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Use of bone-modifying agents among breast cancer patients with bone metastasis: evidence from oncology practices in the US

Authors McGrath LJ, Overman RA , Reams D, Cetin K, Liede A, Narod SA, Brookhart MA, Hernandez RK

Received 23 May 2018

Accepted for publication 27 July 2018

Published 26 September 2018 Volume 2018:10 Pages 1349—1358


Checked for plagiarism Yes

Review by Single anonymous peer review

Peer reviewer comments 3

Editor who approved publication: Professor Vera Ehrenstein

Leah J McGrath,1 Robert A Overman,1 Diane Reams,1 Karynsa Cetin,2 Alexander Liede,3 Steven A Narod,4 M Alan Brookhart,1 Rohini K Hernandez2

1NoviSci, LLC, Durham, NC, USA; 2Amgen Inc, Thousand Oaks, CA, USA; 3Amgen Inc, South San Franscisco, CA, USA; 4Department of Medicine, University of Toronto, Toronto, Canada

Purpose: Bone-modifying agents (BMAs) are recommended for women with bone metastasis from breast cancer to prevent skeletal-related events. We examined the usage patterns and identified the factors associated with the use of BMAs (denosumab and intravenous bisphosphonates) among women in the US.
Patients and methods: Electronic health records from oncology clinics were used to identify women diagnosed with bone metastasis from breast cancer between 2013 and 2014. Patients were excluded if they had recently used a BMA or had concurrent cancer at an additional primary site. The incidence of BMA initiation, interruption, and reinitiation were estimated using competing risk regression models. A generalized linear model was used to estimate risk factors for treatment initiation and interruption.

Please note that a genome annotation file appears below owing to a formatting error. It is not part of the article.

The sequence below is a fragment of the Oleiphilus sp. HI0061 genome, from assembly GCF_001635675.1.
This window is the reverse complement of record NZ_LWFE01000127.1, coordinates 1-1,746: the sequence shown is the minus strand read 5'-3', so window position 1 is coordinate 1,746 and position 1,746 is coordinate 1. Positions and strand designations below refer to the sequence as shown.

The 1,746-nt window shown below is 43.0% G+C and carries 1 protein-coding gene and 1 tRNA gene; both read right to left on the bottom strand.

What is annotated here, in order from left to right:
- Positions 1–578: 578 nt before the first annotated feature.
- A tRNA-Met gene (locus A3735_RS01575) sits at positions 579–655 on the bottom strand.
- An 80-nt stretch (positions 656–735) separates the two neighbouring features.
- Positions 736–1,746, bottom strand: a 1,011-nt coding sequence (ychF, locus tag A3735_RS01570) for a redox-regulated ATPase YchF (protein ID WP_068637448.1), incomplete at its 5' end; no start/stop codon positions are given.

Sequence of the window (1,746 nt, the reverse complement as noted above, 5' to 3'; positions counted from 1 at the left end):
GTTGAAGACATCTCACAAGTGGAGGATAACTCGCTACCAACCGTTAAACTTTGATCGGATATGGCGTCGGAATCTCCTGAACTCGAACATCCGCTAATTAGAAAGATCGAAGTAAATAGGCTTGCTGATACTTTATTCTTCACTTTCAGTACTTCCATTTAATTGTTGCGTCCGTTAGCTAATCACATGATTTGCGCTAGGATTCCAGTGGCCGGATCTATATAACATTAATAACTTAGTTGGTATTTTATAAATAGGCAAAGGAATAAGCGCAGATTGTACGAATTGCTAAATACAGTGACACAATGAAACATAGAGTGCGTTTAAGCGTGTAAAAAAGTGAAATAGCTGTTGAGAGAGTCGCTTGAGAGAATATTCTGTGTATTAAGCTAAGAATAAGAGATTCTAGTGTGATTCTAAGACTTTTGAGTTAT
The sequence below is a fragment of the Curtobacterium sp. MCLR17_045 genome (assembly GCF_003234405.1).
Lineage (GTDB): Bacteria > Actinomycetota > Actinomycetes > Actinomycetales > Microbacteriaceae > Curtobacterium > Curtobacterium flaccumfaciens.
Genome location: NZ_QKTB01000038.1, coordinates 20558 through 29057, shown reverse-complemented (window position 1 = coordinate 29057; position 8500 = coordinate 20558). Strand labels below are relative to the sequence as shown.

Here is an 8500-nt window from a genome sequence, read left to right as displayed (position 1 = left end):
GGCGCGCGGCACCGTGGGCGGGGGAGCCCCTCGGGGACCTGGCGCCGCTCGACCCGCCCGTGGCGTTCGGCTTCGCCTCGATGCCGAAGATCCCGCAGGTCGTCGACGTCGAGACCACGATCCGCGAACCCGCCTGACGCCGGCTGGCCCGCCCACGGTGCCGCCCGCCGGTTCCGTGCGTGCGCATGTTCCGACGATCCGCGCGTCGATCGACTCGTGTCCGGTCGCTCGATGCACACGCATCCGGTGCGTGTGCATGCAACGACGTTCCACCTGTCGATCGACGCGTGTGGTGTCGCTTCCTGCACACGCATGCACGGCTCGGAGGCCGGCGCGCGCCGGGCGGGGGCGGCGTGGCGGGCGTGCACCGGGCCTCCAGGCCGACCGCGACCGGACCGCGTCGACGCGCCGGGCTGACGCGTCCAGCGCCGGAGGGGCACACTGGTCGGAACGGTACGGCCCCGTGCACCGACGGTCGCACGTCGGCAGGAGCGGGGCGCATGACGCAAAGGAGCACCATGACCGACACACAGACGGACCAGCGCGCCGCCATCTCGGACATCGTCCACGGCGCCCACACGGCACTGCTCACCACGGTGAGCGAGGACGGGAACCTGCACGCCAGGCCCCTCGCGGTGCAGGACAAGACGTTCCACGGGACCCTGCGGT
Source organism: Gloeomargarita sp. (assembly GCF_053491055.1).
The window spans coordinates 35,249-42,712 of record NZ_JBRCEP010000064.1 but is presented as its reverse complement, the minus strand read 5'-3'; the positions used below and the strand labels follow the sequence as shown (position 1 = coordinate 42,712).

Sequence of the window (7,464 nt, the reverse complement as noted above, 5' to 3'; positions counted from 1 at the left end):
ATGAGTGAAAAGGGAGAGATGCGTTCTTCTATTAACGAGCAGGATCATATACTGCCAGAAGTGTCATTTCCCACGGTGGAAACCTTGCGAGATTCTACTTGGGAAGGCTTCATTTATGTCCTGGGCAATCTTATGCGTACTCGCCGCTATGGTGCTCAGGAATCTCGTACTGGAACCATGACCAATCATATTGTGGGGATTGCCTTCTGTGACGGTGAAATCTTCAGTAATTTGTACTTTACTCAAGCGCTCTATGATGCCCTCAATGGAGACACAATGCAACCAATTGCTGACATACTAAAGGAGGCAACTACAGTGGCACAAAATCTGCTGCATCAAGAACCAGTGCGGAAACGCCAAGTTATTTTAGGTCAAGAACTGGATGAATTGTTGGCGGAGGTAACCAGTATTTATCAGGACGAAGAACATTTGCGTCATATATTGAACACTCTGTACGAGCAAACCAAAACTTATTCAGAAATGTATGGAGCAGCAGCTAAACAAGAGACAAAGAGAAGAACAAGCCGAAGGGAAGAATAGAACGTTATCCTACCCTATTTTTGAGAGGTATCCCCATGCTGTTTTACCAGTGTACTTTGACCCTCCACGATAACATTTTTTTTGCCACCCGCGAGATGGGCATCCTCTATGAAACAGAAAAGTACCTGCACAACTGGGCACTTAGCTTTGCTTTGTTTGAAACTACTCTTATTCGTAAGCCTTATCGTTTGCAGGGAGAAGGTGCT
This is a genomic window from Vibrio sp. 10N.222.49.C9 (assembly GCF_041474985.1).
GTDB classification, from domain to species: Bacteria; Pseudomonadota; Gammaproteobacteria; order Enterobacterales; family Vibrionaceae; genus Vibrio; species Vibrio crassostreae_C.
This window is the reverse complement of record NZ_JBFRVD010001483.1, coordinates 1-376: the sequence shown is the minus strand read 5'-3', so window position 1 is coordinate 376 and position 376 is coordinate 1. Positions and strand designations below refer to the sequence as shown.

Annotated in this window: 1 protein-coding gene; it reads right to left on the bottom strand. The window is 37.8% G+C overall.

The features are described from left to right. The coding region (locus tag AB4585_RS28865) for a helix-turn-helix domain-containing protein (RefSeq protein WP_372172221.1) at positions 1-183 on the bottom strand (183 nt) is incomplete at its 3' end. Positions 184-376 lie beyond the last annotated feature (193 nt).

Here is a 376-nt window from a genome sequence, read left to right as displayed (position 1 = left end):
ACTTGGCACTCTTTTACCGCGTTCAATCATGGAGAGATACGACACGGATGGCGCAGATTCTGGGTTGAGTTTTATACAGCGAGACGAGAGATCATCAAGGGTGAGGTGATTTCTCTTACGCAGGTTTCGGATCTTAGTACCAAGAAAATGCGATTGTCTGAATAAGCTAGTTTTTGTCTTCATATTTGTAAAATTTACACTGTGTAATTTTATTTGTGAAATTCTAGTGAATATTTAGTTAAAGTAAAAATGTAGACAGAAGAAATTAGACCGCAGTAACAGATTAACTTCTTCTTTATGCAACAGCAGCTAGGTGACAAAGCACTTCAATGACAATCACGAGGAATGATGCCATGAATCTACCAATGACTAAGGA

Results: There were 589 women diagnosed with bone metastasis from breast cancer. By 1 year, 68% of these patients (95% CI: 64%, 71%) had initiated treatment with a BMA. Denosumab and zoledronic acid were the most commonly used agents, whereas pamidronate was used infrequently. Young women were more likely to initiate a BMA than older women (adjusted risk difference: 6.4 [95% CI: 1.5, 10.9]). Of the 412 patients who initiated a BMA, 46% (95% CI: 41%, 51%) experienced an interruption within 1 year. Seventy-four percent (95% CI: 68%, 79%) of patients who interrupted their treatment had reinitiated therapy within 1 year of interruption.
Conclusion: The majority of women diagnosed with bone metastasis from breast cancer initiate a BMA within 1 year of diagnosis, but a large proportion, particularly among the elderly, do not use these therapies.

Keywords: bone-modifying agents, breast cancer, bone metastasis, treatment patterns, electronic health records, denosumab, zoledronic acid, pamidronate


Each year, there are approximately 266,000 new cases of female breast cancer in the US.1 The bone is the most common site of distant metastasis for women with breast cancer.2 Depending on the study and the time period evaluated,3 approximately 15% of new breast cancer patients (40,000 cases) are expected to develop bone metastases during the course of their disease.4,5 Not only is this typically a sign of the incurable nature of the underlying disease, but metastatic bone disease is also associated with serious skeletal complications. These are collectively referred to as skeletal-related events (SREs) and include severe bone pain (often requiring radiation), pathological fractures, bone instability requiring surgery, and spinal cord compression.6 SREs are associated with severe pain,7 elevated mortality risk,8 and increased health care costs.9 Nearly 40% of patients with bone metastases from breast cancer experience an SRE within 1 year of developing bone metastasis.10